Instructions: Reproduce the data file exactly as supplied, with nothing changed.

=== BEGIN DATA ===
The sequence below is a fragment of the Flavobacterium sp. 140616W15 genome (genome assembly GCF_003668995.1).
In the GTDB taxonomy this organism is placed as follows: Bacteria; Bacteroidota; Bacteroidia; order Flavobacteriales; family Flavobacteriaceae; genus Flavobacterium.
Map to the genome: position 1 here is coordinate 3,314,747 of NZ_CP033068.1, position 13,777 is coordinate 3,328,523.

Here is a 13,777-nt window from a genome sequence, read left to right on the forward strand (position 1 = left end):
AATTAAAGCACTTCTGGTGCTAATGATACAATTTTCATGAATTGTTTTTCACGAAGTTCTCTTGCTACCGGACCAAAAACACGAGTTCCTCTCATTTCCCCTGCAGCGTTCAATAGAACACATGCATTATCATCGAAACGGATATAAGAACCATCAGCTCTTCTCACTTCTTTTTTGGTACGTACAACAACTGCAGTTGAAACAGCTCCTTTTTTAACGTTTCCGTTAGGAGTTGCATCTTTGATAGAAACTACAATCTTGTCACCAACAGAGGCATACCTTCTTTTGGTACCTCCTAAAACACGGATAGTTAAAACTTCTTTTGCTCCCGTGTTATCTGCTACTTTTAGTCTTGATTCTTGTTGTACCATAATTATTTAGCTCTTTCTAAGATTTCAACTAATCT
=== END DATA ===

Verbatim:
The sequence below is a fragment of the Flavobacterium sp. 140616W15 genome (genome assembly GCF_003668995.1).
In the GTDB taxonomy this organism is placed as follows: Bacteria; Bacteroidota; Bacteroidia; order Flavobacteriales; family Flavobacteriaceae; genus Flavobacterium.
Map to the genome: position 1 here is coordinate 3,314,747 of NZ_CP033068.1, position 13,777 is coordinate 3,328,523.

Here is a 13,777-nt window from a genome sequence, read left to right on the forward strand (position 1 = left end):
AATTAAAGCACTTCTGGTGCTAATGATACAATTTTCATGAATTGTTTTTCACGAAGTTCTCTTGCTACCGGACCAAAAACACGAGTTCCTCTCATTTCCCCTGCAGCGTTCAATAGAACACATGCATTATCATCGAAACGGATATAAGAACCATCAGCTCTTCTCACTTCTTTTTTGGTACGTACAACAACTGCAGTTGAAACAGCTCCTTTTTTAACGTTTCCGTTAGGAGTTGCATCTTTGATAGAAACTACAATCTTGTCACCAACAGAGGCATACCTTCTTTTGGTACCTCCTAAAACACGGATAGTTAAAACTTCTTTTGCTCCCGTGTTATCTGCTACTTTTAGTCTTGATTCTTGTTGTACCATAATTATTTAGCTCTTTCTAAGATTTCAACTAATCT